Donald Trump is not even in office, but the president-elect and Republican Party are already getting off on the wrong foot.
After a late night session of Congress, the Republican Party spearheaded a vote to “gut” a long-standing Congressional watchdog.
The Office of Congressional Ethics was created in 2008 as a “semi-independent” body in charge of investigated misconduct and corruption. The New York Times reported:
House Republicans, overriding their top leaders, voted on Monday to significantly curtail the power of an independent ethics office set up in 2008 in the aftermath of corruption scandals that sent three members of Congress to jail.
The move to effectively kill the Office of Congressional Ethics was not made public until late Monday, when Representative Robert W. Goodlatte, Republican of Virginia and chairman of the House Judiciary Committee, announced that the House Republican Conference had approved the change. There was no advance notice or debate on the measure.
The move essentially means that the Congressional watchdog would have to clear all investigations with the House Ethics Committee, as well as the ending of anonymous tips from potential whistleblowers.
As the Times points out, the timing was publicly opposed by Speaker Ryan and House Majority Leader Kevin McCarthy:
Speaker Paul D. Ryan and Representative Kevin McCarthy of California, the majority leader, spoke out during the meeting to oppose the measure, aides said on Monday night. The full House is scheduled to vote on Tuesday on the rules, which would last for two years, until the next congressional elections.
Donald Trump lit into the House GOP for its misplaced priorities:
#DTS, referring to “Drain the Swamp,” has been a stated objective of the incoming Trump administration, and refers to the ending of perquisites and corruption for bureaucrats and members of Congress.
Kellyanne Conway, a former Trump campaign manager and future counselor to the president, elaborated on Congress's rationale behind the move.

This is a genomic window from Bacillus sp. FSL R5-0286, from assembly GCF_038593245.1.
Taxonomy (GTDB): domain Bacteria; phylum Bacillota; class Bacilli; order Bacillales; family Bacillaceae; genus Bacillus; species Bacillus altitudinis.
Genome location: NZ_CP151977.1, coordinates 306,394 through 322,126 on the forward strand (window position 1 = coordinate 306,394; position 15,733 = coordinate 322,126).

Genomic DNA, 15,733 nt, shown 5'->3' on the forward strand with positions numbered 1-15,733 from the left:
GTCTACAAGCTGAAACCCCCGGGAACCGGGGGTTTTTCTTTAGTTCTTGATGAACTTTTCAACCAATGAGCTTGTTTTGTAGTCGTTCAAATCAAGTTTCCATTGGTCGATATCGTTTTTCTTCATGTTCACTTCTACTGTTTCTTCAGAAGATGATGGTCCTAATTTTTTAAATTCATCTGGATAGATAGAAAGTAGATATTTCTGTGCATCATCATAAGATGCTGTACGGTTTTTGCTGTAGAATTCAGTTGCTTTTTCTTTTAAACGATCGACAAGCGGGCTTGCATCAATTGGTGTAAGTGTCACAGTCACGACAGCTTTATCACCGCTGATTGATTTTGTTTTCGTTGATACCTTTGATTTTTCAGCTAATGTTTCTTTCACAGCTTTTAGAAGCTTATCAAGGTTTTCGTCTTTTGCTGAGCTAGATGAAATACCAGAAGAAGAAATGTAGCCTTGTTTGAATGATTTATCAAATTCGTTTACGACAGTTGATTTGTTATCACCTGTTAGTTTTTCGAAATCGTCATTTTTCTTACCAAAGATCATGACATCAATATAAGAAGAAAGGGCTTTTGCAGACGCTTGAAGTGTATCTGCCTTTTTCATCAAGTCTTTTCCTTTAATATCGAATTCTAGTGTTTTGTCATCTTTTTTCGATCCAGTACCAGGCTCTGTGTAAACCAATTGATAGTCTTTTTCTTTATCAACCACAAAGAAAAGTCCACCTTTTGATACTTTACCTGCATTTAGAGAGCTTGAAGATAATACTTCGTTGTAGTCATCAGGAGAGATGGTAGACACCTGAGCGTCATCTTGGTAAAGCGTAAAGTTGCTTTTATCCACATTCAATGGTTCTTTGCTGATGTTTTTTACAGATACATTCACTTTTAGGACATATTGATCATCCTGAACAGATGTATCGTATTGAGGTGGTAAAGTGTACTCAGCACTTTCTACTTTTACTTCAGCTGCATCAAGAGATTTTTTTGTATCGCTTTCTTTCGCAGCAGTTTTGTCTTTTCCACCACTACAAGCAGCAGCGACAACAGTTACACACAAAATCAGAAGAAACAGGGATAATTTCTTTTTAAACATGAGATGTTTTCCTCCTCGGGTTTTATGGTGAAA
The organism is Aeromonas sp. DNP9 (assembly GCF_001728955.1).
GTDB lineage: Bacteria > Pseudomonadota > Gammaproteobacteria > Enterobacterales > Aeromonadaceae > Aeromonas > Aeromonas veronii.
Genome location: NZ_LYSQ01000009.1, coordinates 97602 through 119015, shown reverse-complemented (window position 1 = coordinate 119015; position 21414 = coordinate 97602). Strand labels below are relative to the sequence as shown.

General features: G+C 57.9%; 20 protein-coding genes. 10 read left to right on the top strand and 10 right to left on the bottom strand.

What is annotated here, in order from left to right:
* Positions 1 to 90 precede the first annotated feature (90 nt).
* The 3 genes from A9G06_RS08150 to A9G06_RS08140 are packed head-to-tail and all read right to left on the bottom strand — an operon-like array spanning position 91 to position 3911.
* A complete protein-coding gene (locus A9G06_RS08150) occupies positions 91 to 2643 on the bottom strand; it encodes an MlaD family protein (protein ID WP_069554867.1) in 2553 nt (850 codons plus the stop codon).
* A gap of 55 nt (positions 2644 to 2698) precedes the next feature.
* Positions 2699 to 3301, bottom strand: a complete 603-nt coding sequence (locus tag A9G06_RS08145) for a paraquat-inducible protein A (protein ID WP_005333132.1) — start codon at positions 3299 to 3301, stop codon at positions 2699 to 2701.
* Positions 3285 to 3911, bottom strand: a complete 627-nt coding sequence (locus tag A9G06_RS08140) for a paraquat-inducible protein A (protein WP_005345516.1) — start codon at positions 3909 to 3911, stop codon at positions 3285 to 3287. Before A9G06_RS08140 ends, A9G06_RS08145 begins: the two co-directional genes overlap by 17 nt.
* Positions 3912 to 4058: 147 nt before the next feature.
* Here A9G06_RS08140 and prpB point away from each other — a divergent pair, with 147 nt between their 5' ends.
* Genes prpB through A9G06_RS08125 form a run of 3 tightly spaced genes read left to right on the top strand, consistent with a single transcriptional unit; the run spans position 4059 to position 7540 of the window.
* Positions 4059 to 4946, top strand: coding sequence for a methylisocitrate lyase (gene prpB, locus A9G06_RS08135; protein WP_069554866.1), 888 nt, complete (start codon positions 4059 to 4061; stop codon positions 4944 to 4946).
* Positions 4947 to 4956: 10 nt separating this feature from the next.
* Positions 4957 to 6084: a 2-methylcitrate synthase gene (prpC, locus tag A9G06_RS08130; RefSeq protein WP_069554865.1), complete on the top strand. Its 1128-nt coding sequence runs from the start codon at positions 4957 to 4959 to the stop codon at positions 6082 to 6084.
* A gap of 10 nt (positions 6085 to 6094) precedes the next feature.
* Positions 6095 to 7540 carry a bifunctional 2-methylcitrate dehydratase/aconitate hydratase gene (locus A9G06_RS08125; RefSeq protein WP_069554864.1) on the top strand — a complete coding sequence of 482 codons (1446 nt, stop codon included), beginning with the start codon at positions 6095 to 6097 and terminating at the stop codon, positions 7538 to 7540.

“The abuse of the process has led to some of those being investigated — either House members, or their staffers and witnesses — some have complained they've been denied or have had their due process rights compromised,” Conway said.
“Republicans claim they want to ‘drain the swamp,’ but the night before the new Congress gets sworn in, the House GOP has eliminated the only independent ethics oversight of their actions,” former Speaker Nancy Pelosi said. “Evidently, ethics are the first casualty of the new Republican Congress.”
Speaker Paul Ryan released a formal statement on the vote:
With the amendment adopted last night, the bipartisan, evenly-divided House Ethics Committee will now have oversight of the complaints office. But the Office is not controlled by the Committee, and I expect that oversight authority to be exercised solely to ensure the Office is properly following its rules and laws, just as any government entity should. I have made clear to the new Chair of the House Ethics Committee that it is not to interfere with the Office’s investigations or prevent it from doing its job.
Ryan's statement appears to be a signal that the House GOP could be walking back its vote, which would have tightly leashed the Congressional watchdog.
The public exchange between Trump and the GOP House is just a reminder that the Democratic Party is not the only one in for a confrontation after the new president is sworn into office in just under three weeks.
Update: After intense public pressure, and re-consideration, the Republican Party has voted behind closed doors to scrap the ethics rules changes regarding the OCE.
Facing fierce criticism from members of both parties — including President-Elect Donald Trump — House Republicans backed down Tuesday from an attempt to gut an independent ethics office that investigates House lawmakers and staff accused of misconduct.
The decision to scrap changes to the ethics office came during an emergency GOP conference meeting Tuesday morning. Just hours earlier, Trump fired off a pair of tweets criticizing the timing of the Monday-night vote by House Republicans to place the Office of Congressional Ethics, known as OCE, under the jurisdiction of the House Ethics Committee.
From time to time, public shaming works.